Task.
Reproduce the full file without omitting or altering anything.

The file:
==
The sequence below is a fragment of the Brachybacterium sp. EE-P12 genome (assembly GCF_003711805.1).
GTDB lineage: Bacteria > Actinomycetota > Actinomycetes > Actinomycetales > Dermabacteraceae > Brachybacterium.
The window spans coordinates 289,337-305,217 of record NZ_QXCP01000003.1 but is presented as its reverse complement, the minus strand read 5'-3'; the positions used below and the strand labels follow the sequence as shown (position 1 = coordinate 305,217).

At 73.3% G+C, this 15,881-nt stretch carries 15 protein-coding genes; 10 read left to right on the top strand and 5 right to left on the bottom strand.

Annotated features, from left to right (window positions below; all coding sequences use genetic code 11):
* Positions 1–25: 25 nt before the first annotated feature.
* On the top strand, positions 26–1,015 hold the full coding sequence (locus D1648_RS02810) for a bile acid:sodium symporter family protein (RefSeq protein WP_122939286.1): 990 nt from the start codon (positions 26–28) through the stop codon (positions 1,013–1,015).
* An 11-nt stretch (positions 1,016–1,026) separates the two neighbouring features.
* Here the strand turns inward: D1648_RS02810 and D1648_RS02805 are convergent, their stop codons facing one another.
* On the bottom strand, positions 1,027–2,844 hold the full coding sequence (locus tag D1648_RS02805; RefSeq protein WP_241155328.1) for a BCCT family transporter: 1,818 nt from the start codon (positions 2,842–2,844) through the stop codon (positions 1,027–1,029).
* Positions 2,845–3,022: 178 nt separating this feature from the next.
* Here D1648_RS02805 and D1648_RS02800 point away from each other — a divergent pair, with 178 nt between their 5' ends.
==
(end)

The sequence below is a fragment of the Brachybacterium sp. EE-P12 genome (assembly GCF_003711805.1).
GTDB lineage: Bacteria > Actinomycetota > Actinomycetes > Actinomycetales > Dermabacteraceae > Brachybacterium.
The window spans coordinates 289,337-305,217 of record NZ_QXCP01000003.1 but is presented as its reverse complement, the minus strand read 5'-3'; the positions used below and the strand labels follow the sequence as shown (position 1 = coordinate 305,217).

At 73.3% G+C, this 15,881-nt stretch carries 15 protein-coding genes; 10 read left to right on the top strand and 5 right to left on the bottom strand.

Annotated features, from left to right (window positions below; all coding sequences use genetic code 11):
* Positions 1–25: 25 nt before the first annotated feature.
* On the top strand, positions 26–1,015 hold the full coding sequence (locus D1648_RS02810) for a bile acid:sodium symporter family protein (RefSeq protein WP_122939286.1): 990 nt from the start codon (positions 26–28) through the stop codon (positions 1,013–1,015).
* An 11-nt stretch (positions 1,016–1,026) separates the two neighbouring features.
* Here the strand turns inward: D1648_RS02810 and D1648_RS02805 are convergent, their stop codons facing one another.
* On the bottom strand, positions 1,027–2,844 hold the full coding sequence (locus tag D1648_RS02805; RefSeq protein WP_241155328.1) for a BCCT family transporter: 1,818 nt from the start codon (positions 2,842–2,844) through the stop codon (positions 1,027–1,029).
* Positions 2,845–3,022: 178 nt separating this feature from the next.
* Here D1648_RS02805 and D1648_RS02800 point away from each other — a divergent pair, with 178 nt between their 5' ends.